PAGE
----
The first time I rode a horse as an adult was with my husband in Prospect Park, shortly after we met. My horse was jumpy, and I was worried I was going to get thrown. My husband, a native Texan and super-calm guy, told me to hold firmly on the reins and take control; otherwise the horse would sense my fear and be nervous. Sure enough, I did what he said, and instantly the horse and I relaxed. As new parents, we’re fearful and under-confident. It takes a while for us to not be scared, and simply get to know our babies. Over time we build confidence and come to really know our children; what makes them laugh or feel secure. Of course when we have newborns, we respond to them round the clock and there’s a lot of guess-work about what they need because they can’t talk. There is no routine or structure for weeks or months, (or years), and it’s fine for some families indefinitely. But at some point, we can decide to take charge and hold the reins. Our own fears may prevent us from holding firmly, but even if they protest, our kids want us to be in charge, because it makes them feel secure. My kids (4 and 6) still cry when they’re tired or hungry or don’t get what they want, but they know we’re holding the reins firmly at bedtime, and when we don’t let them have candy for dinner. The question is, at what point do you take the reins?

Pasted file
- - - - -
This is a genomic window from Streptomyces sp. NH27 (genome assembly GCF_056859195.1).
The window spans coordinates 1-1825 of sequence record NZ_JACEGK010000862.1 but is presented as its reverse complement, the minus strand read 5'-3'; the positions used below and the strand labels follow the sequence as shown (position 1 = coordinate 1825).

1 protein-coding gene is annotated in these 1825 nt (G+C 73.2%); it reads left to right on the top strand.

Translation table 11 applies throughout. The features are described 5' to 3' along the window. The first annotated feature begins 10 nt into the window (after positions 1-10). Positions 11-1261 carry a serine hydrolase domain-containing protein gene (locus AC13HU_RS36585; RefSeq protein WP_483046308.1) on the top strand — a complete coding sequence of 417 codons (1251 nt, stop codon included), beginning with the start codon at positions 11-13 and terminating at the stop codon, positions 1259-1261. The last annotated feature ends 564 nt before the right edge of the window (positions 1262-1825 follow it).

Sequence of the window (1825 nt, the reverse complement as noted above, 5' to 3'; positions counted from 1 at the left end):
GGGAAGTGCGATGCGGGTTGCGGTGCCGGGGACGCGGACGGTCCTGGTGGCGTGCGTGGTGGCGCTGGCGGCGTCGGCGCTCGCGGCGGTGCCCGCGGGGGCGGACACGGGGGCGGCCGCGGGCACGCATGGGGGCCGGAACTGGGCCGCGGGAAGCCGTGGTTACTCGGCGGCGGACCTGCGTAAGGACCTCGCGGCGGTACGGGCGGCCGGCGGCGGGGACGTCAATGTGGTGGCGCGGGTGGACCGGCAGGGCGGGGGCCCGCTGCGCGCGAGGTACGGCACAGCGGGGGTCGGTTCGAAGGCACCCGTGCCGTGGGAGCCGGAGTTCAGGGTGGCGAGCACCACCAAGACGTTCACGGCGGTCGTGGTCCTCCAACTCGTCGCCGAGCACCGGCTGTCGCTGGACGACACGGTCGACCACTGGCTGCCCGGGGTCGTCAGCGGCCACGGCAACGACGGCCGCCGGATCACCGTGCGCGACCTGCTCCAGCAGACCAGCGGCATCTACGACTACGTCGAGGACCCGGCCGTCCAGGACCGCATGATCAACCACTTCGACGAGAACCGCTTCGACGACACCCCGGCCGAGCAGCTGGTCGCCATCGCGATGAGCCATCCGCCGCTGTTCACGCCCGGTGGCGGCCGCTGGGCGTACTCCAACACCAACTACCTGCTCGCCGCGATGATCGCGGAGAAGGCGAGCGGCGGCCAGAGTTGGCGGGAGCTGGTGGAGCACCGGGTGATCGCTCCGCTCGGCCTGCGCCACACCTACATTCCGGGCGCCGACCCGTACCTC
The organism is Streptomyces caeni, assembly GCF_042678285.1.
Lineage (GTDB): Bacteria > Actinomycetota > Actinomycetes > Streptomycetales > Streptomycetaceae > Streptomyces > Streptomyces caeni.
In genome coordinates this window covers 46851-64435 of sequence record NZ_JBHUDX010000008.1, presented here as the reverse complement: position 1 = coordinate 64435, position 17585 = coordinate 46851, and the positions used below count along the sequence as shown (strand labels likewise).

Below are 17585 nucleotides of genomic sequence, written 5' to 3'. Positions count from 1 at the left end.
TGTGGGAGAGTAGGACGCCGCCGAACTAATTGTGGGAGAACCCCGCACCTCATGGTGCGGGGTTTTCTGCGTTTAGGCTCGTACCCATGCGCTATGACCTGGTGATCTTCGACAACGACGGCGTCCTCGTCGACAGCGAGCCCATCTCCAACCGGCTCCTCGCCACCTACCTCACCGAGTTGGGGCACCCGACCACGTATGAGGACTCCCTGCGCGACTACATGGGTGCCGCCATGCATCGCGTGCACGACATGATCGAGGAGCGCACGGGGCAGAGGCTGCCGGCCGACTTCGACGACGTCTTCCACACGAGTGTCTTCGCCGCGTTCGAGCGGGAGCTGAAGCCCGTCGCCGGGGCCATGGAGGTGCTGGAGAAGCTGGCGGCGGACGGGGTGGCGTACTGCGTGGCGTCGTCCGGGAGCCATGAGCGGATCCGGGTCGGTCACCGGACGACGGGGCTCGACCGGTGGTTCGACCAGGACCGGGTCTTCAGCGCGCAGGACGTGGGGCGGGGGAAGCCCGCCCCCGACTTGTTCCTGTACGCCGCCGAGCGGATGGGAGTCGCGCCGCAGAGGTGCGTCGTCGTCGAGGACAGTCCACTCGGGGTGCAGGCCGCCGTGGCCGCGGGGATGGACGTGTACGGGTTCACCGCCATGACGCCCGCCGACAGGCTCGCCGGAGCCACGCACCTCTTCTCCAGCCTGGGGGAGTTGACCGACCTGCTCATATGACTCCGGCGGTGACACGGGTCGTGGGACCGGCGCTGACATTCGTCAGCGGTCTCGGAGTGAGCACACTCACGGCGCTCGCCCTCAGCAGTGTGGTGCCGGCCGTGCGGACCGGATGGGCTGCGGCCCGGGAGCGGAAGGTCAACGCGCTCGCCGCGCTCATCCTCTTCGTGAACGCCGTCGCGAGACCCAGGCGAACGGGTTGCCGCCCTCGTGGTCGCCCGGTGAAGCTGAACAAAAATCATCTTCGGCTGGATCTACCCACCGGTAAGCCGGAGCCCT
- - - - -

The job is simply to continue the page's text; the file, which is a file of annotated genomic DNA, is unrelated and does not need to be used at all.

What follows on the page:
Hi, I’m Natalie, founder of Mommywise. I’m a Brooklyn mom of two (now) teenagers, PPD survivor, still humbled by the early years of parenting. I started this blog in 2004 as a way to help other parents who felt as dark and lonely as I felt to feel less shame, normalize the feelings of not loving parenthood, and raise awareness about postpartum mood disorders. I’m passionately committed to helping new parents feel more joy, offering sustainable employment for women and mothers, and contributing to positive change in the world.